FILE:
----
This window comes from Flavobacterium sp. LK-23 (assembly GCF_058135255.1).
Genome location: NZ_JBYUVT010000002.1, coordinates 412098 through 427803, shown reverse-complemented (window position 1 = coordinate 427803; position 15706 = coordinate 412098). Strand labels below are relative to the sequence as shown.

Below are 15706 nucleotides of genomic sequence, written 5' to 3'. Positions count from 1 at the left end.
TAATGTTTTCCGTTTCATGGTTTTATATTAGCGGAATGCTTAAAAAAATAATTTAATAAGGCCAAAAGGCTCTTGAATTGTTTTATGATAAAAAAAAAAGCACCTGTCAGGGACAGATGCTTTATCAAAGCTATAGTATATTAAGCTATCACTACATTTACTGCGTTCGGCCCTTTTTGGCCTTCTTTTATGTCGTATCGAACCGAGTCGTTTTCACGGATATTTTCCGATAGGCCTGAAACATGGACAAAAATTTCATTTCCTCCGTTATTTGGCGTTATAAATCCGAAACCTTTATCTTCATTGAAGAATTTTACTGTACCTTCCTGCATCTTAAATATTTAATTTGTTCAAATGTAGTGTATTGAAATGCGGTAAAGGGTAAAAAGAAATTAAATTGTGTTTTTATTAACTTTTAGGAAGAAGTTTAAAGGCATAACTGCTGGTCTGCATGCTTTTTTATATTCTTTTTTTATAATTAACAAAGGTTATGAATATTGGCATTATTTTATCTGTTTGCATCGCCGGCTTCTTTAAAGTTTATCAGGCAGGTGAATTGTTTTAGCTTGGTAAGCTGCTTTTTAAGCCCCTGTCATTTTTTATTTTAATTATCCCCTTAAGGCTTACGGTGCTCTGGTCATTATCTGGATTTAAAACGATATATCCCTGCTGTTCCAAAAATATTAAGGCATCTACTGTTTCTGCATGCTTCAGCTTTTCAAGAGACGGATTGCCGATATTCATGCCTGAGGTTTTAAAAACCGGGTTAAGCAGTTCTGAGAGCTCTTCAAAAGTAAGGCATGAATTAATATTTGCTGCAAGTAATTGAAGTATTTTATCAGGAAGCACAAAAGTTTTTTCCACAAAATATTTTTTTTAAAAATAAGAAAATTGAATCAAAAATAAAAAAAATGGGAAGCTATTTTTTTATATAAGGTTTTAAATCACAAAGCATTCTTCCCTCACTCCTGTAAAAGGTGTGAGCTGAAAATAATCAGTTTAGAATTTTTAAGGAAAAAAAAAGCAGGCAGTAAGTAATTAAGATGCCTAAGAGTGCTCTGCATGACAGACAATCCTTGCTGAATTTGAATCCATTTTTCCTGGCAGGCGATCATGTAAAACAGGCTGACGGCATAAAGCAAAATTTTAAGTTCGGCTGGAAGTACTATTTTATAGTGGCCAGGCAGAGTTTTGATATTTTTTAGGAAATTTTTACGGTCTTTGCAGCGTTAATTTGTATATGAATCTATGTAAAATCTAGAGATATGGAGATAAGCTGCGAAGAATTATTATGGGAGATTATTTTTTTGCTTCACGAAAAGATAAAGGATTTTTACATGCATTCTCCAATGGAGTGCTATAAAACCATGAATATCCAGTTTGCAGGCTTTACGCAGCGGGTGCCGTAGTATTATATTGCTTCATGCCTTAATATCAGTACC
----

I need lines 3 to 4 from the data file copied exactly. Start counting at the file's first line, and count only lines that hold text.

Below are 15706 nucleotides of genomic sequence, written 5' to 3'. Positions count from 1 at the left end.
TAATGTTTTCCGTTTCATGGTTTTATATTAGCGGAATGCTTAAAAAAATAATTTAATAAGGCCAAAAGGCTCTTGAATTGTTTTATGATAAAAAAAAAAGCACCTGTCAGGGACAGATGCTTTATCAAAGCTATAGTATATTAAGCTATCACTACATTTACTGCGTTCGGCCCTTTTTGGCCTTCTTTTATGTCGTATCGAACCGAGTCGTTTTCACGGATATTTTCCGATAGGCCTGAAACATGGACAAAAATTTCATTTCCTCCGTTATTTGGCGTTATAAATCCGAAACCTTTATCTTCATTGAAGAATTTTACTGTACCTTCCTGCATCTTAAATATTTAATTTGTTCAAATGTAGTGTATTGAAATGCGGTAAAGGGTAAAAAGAAATTAAATTGTGTTTTTATTAACTTTTAGGAAGAAGTTTAAAGGCATAACTGCTGGTCTGCATGCTTTTTTATATTCTTTTTTTATAATTAACAAAGGTTATGAATATTGGCATTATTTTATCTGTTTGCATCGCCGGCTTCTTTAAAGTTTATCAGGCAGGTGAATTGTTTTAGCTTGGTAAGCTGCTTTTTAAGCCCCTGTCATTTTTTATTTTAATTATCCCCTTAAGGCTTACGGTGCTCTGGTCATTATCTGGATTTAAAACGATATATCCCTGCTGTTCCAAAAATATTAAGGCATCTACTGTTTCTGCATGCTTCAGCTTTTCAAGAGACGGATTGCCGATATTCATGCCTGAGGTTTTAAAAACCGGGTTAAGCAGTTCTGAGAGCTCTTCAAAAGTAAGGCATGAATTAATATTTGCTGCAAGTAATTGAAGTATTTTATCAGGAAGCACAAAAGTTTTTTCCACAAAATATTTTTTTTAAAAATAAGAAAATTGAATCAAAAATAAAAAAAATGGGAAGCTATTTTTTTATATAAGGTTTTAAATCACAAAGCATTCTTCCCTCACTCCTGTAAAAGGTGTGAGCTGAAAATAATCAGTTTAGAATTTTTAAGGAAAAAAAAAGCAGGCAGTAAGTAATTAAGATGCCTAAGAGTGCTCTGCATGACAGACAATCCTTGCTGAATTTGAATCCATTTTTCCTGGCAGGCGATCATGTAAAACAGGCTGACGGCATAAAGCAAAATTTTAAGTTCGGCTGGAAGTACTATTTTATAGTGGCCAGGCAGAGTTTTGATATTTTTTAGGAAATTTTTACGGTCTTTGCAGCGTTAATTTGTATATGAATCTATGTAAAATCTAGAGATATGGAGATAAGCTGCGAAGAATTATTATGGGAGATTATTTTTTTGCTTCACGAAAAGATAAAGGATTTTTACATGCATTCTCCAATGGAGTGCTATAAAACCATGAATATCCAGTTTGCAGGCTTTACGCAGCGGGTGCCGTAGTATTATATTGCTTCATGCCTTAATATCAGTACC